International Education Month at Florida State University kicked off Monday, Nov. 1, and for the next four weeks the university will celebrate the international influences FSU enjoys and those it casts across the globe.
As much as any year in recent memory, there’s a lot worth celebrating.
Internationalization at FSU doesn’t happen on its own — it’s a stated goal. It starts with the university’s desire to create a campus that is globally and culturally sophisticated and ensures its graduates are ready to succeed in an increasingly globalized world.
Above all, FSU’s internationalization is an interdisciplinary effort involving dozens of programs, organizations and people. This work melds academic, cultural, technological and personal elements to ensure the university’s internationalization effort continues on its award-winning trajectory.
Internationalization at FSU starts with a belief that is shared across campus said Cindy Green, director of the Center for Global Engagement (CGE).
“International students and scholars make significant academic contributions to FSU and enhance the university’s cultural diversity and that enriches our learning environment,” Green said. “They serve as leaders in our community, conduct exceptional research, serve in teaching roles and infuse our campus with unique perspectives.”
“International students and scholars make significant academic contributions to FSU and enhance the university’s cultural diversity and that enriches our learning environment. They serve as leaders in our community, conduct exceptional research, serve in teaching roles and infuse our campus with unique perspectives.” — Cindy Green, director of the Center for Global Engagement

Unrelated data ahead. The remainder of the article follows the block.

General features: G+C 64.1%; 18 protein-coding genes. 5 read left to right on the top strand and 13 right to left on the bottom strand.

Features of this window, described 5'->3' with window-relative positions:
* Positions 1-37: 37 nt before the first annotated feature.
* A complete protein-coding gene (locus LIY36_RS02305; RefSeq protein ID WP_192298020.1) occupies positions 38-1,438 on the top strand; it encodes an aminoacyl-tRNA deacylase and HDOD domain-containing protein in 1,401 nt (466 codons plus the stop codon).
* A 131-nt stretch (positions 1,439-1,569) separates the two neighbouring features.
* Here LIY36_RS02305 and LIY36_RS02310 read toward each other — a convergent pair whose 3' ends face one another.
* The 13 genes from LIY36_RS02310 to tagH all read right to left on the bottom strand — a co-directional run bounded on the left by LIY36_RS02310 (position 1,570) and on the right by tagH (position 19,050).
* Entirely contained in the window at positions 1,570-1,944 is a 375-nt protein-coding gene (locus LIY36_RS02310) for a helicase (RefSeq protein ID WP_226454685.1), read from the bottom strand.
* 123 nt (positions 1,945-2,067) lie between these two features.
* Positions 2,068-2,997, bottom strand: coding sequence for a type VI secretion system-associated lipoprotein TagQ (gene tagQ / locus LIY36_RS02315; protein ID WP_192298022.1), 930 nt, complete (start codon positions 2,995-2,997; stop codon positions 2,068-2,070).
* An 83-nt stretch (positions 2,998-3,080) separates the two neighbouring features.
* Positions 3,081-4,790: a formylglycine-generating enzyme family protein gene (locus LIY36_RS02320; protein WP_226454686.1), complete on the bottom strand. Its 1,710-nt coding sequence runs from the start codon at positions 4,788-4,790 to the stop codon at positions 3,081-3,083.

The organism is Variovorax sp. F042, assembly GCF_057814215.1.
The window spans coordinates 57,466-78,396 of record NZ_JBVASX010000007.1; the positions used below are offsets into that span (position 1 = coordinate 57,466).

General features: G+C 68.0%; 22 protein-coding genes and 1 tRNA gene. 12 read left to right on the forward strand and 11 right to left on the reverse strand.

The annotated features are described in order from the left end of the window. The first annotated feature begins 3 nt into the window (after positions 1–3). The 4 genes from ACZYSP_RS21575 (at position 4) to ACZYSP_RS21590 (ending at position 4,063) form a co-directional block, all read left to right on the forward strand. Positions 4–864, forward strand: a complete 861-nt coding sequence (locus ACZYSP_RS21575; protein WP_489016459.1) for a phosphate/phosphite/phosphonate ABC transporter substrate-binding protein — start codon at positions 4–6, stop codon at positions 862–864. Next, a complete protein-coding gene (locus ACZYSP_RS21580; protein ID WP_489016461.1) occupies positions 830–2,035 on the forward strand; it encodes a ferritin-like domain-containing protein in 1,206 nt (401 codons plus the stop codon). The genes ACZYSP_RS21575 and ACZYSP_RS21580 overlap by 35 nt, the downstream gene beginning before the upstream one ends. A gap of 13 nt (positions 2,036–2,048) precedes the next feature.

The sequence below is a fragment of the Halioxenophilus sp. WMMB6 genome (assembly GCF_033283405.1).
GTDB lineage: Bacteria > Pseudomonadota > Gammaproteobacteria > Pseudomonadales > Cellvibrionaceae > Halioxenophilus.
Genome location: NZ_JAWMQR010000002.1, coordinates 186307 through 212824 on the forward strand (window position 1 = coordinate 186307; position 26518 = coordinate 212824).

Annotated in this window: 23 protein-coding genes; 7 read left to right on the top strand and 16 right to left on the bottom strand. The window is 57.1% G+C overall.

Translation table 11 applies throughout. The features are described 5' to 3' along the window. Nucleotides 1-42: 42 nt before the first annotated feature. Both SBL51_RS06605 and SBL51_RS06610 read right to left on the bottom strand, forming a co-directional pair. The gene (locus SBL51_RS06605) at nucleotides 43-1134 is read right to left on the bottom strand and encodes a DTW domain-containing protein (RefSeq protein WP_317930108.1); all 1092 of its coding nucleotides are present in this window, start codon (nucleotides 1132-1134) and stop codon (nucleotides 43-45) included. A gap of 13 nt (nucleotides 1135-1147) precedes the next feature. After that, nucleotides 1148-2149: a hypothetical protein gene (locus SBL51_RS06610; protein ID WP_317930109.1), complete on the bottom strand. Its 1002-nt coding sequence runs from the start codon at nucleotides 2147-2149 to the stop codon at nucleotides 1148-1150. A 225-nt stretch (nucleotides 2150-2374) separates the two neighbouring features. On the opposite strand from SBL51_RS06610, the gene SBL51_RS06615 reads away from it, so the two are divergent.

While COVID-19 put a crimp in this dynamic, Green said life is returning to normal.
This fall, CGE welcomed 568 new international students to campus from 83 countries and areas, making this the largest number of new, incoming international students to arrive to FSU. Of these new arrivals, 118 were admitted in prior semesters and studied remotely due to visa delays and travel restrictions.
At CGE, all students can access a diverse catalog of programs, including socially driven offerings like the International Coffee Hours held Fridays at 5 p.m. Coffee hours typically draw 250 to 300 members of the FSU community to CGE’s home in the Global and Multicultural Engagement Building, appropriately known as The Globe.
CGE’s more academic pursuits include the Global Citizenship Certificate. Tanu Kohli Bagwe, acting GCC program director and teaching faculty, said the certificate is a pathway to learn about culture and the world through coursework, intercultural events and sustained experiences.
“Each experience in the certificate serves to develop a holistic, interlinked set of skills needed to become an empathetic individual, a critical thinker, and an advocate for multiculturalism and inclusion,” Kohli Bagwe said.
Programs like Global Exchanges offer students the opportunity to study at one of FSU’s more than 40 international partner institutions located in more than 20 countries while paying FSU tuition, earning FSU credits, and using their financial aid.
Graduate student Savannah Mikus participated in an exchange to Kwansei Gakuin University in Japan in spring 2020 while pursuing her bachelor’s degree in Chinese and Japanese Culture & Language.
“My exchange in Japan allowed me to engage in field research and work with professors from around the world,” Mikus said. “I was able to discover my passion for research and uncovering Japanese history. I realized I had a passion for research and teaching and wanted to share knowledge and understanding with others.”